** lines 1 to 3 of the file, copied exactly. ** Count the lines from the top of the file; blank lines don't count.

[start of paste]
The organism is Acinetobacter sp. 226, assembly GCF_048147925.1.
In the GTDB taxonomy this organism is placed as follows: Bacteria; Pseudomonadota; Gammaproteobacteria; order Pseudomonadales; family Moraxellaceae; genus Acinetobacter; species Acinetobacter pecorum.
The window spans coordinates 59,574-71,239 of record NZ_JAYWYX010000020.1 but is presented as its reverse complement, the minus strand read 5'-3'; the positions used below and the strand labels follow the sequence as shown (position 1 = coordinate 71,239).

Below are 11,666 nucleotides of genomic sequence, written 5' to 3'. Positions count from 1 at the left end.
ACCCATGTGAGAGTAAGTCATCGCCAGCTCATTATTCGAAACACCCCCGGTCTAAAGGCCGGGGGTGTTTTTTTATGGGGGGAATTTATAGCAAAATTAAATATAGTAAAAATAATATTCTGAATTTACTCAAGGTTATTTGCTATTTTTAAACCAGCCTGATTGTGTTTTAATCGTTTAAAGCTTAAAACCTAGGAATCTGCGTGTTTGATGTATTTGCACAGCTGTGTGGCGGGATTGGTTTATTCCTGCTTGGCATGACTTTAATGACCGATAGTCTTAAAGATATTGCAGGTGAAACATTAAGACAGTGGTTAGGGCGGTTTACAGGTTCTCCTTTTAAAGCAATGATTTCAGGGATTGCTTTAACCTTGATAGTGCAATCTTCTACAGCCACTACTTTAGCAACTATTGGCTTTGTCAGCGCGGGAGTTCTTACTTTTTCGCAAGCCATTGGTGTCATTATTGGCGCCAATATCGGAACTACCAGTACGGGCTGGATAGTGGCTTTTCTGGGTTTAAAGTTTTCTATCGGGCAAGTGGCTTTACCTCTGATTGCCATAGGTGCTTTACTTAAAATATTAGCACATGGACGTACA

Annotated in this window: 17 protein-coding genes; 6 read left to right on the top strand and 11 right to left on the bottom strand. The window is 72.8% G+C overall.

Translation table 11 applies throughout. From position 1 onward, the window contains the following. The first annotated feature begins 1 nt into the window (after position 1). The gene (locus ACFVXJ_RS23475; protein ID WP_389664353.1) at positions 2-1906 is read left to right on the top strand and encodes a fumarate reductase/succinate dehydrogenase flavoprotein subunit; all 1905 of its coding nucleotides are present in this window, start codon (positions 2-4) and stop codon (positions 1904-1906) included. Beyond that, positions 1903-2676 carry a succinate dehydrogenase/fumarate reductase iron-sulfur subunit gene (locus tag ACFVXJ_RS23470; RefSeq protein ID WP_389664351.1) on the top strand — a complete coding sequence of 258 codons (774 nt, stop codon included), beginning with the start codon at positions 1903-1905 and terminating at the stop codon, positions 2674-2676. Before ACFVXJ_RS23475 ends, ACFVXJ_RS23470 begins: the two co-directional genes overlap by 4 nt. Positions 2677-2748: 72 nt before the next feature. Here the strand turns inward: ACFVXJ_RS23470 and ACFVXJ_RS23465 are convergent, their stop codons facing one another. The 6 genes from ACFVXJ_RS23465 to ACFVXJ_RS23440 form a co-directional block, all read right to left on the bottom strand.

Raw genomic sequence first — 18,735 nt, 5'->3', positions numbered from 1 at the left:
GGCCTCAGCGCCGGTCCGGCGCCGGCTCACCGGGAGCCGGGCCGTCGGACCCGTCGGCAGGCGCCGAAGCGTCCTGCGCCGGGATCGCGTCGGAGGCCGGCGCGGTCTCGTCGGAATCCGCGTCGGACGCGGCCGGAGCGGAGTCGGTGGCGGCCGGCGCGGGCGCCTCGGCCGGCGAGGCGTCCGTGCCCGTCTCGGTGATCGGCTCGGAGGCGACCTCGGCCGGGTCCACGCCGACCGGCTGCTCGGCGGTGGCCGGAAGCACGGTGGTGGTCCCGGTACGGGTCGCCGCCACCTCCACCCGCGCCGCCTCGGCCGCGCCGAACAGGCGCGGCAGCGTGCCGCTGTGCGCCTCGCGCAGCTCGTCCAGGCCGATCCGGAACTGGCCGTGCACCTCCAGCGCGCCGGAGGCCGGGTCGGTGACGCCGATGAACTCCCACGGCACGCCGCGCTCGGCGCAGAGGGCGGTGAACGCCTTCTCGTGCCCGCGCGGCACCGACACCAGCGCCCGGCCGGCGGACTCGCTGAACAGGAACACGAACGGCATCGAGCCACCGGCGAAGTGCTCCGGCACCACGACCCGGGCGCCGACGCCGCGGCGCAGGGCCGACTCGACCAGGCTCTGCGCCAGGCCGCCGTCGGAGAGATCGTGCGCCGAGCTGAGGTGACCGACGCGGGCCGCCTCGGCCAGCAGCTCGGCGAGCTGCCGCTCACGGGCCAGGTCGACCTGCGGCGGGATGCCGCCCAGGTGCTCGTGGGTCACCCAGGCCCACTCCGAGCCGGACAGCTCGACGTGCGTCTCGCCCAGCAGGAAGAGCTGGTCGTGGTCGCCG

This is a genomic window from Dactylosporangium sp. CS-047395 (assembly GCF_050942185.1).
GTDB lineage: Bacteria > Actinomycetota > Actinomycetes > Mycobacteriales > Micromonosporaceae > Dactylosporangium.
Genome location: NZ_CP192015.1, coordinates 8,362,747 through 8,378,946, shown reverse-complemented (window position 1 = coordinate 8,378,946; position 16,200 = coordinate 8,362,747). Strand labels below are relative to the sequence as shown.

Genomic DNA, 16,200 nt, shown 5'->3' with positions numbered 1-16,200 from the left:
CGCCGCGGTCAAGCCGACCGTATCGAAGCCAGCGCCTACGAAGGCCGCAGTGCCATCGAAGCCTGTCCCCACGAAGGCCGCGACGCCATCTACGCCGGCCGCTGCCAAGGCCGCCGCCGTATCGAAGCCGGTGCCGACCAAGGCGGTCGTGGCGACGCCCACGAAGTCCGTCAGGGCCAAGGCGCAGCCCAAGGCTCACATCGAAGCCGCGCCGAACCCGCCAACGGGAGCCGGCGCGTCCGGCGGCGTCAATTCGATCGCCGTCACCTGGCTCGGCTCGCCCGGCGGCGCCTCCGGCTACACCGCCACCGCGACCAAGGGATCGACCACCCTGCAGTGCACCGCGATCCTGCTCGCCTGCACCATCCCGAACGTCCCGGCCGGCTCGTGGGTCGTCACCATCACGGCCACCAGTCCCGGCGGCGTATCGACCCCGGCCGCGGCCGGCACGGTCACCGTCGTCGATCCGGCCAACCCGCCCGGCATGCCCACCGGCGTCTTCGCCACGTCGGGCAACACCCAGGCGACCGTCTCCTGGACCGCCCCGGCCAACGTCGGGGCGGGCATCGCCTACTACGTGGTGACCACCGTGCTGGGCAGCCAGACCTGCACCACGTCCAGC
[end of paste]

The organism is Acinetobacter sp. 226, assembly GCF_048147925.1.
In the GTDB taxonomy this organism is placed as follows: Bacteria; Pseudomonadota; Gammaproteobacteria; order Pseudomonadales; family Moraxellaceae; genus Acinetobacter; species Acinetobacter pecorum.
The window spans coordinates 59,574-71,239 of record NZ_JAYWYX010000020.1 but is presented as its reverse complement, the minus strand read 5'-3'; the positions used below and the strand labels follow the sequence as shown (position 1 = coordinate 71,239).